Russia rejects claims about intelligence sharing with Iraq

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"Such practice can only lead to disappointment, and seems to have an obvious motivation behind it - to distract attention from the aggravating problems in postwar Iraq"

MOSCOW, March 30 (RIA Novosti) - Russia Thursday rejected reports alleging it had passed intelligence to Iraq ahead of the U.S.-led invasion of the country in 2003.

Foreign Ministry spokesman Mikhail Kamynin said materials handed over by U.S. Secretary of State Condoleezza Rice for verification were inaccurate.

"[The materials] are based on two recorded conversations between Iraqi officials of the time and allegedly the Russian ambassador," Kamynin said. "The facts presented in the materials cannot be confirmed."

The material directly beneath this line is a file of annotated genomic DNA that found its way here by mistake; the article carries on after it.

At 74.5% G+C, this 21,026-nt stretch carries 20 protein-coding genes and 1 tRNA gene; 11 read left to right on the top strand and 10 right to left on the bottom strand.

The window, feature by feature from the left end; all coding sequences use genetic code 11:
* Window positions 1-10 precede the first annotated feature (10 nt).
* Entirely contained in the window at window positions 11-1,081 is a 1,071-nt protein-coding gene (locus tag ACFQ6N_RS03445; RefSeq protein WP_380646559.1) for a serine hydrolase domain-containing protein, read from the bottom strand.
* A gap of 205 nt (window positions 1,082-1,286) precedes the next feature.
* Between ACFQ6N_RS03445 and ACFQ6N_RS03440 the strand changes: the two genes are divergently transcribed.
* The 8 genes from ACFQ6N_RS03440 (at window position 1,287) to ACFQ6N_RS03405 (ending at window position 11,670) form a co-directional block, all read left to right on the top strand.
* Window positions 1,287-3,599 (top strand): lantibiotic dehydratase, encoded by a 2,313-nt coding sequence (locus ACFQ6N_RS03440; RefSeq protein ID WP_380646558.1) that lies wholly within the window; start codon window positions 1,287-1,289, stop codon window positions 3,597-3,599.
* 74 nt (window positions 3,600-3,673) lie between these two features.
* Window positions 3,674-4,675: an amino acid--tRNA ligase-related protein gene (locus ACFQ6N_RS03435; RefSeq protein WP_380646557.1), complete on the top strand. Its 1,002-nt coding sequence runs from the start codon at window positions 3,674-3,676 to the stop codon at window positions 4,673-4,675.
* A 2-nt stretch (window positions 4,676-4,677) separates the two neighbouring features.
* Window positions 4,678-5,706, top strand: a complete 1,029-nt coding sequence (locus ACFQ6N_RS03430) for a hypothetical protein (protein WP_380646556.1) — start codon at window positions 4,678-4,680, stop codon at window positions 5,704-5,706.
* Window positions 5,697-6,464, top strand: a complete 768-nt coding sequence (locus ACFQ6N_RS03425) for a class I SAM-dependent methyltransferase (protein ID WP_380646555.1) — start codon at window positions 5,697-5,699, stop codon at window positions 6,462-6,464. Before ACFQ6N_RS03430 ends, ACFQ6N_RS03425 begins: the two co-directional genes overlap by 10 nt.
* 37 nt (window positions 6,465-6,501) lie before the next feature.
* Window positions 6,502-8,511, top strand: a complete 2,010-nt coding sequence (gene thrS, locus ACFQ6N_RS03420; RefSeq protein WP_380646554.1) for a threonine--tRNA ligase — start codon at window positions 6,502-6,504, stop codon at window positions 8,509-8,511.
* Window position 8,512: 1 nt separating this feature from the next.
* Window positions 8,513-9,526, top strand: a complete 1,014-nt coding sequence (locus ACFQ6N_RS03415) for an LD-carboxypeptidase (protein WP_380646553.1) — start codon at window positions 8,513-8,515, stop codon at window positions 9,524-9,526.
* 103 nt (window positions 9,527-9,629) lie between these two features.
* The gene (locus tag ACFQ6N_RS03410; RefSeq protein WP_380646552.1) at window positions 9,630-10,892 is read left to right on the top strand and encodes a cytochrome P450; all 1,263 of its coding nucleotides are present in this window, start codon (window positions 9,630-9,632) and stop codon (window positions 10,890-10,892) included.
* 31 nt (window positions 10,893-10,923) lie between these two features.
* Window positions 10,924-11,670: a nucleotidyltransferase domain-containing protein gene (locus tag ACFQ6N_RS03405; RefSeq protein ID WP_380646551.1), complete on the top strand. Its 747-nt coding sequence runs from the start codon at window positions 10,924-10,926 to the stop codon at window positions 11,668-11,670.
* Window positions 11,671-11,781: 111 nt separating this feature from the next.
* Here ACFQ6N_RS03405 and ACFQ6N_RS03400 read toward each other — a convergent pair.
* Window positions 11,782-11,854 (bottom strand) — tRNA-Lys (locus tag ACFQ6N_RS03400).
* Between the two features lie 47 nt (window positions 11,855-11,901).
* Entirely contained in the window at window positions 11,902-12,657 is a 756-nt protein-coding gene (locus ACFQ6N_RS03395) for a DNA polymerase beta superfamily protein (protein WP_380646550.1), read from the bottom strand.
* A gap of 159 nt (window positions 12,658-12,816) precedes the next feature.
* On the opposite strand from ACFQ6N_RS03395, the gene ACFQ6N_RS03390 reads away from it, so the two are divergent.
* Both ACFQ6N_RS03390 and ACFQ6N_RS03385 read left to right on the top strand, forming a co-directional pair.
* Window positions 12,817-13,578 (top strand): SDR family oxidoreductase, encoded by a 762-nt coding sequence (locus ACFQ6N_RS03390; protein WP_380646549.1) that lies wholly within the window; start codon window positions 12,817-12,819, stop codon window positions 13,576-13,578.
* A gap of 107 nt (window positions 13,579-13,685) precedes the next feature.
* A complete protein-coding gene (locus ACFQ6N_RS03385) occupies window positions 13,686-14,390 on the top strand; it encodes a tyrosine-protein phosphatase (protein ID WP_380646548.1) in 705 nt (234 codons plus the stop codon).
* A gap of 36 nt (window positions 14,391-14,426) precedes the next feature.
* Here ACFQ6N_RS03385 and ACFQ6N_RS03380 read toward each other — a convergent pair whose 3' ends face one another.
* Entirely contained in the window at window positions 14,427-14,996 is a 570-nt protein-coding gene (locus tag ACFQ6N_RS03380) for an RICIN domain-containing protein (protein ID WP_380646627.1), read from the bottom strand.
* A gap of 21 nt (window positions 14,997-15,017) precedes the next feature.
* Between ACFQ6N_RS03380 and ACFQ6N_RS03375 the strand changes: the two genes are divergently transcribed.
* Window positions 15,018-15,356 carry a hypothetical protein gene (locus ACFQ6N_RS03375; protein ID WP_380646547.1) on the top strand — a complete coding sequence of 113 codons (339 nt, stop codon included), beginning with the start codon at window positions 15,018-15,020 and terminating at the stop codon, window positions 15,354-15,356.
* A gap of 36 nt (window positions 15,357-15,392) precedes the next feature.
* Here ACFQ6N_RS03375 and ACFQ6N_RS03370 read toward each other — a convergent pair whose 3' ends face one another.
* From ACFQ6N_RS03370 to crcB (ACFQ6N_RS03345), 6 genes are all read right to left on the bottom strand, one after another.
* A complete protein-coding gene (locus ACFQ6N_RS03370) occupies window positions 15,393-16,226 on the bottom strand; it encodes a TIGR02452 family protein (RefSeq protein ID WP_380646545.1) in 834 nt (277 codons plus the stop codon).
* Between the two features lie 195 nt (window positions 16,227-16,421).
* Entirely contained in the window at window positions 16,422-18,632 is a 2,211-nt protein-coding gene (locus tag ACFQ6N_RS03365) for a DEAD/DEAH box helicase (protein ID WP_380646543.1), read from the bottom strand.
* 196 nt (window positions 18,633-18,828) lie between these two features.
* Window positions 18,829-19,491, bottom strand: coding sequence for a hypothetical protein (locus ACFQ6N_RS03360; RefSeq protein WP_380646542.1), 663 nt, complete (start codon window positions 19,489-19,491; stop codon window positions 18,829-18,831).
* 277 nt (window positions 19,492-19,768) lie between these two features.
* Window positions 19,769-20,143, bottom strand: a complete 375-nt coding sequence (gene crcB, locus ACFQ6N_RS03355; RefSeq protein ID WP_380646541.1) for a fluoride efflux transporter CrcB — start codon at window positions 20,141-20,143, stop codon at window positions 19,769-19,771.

He said the Russian ambassador to Iraq had not met the officials who allegedly prepared the reports for Saddam Hussein's regime, and added that this was not the first time Russia had been falsely accused.

"For example, the fabricated materials about our representatives' involvement in taking components of weapons of mass destruction from Iraq along with relevant documents, evacuating 'Saddam's secret archives', and so on," Kamynin said, adding that no apologies had followed the accusations.

"Such practice can only lead to disappointment, and seems to have an obvious motivation behind it - to distract attention from the aggravating problems in postwar Iraq," he said.

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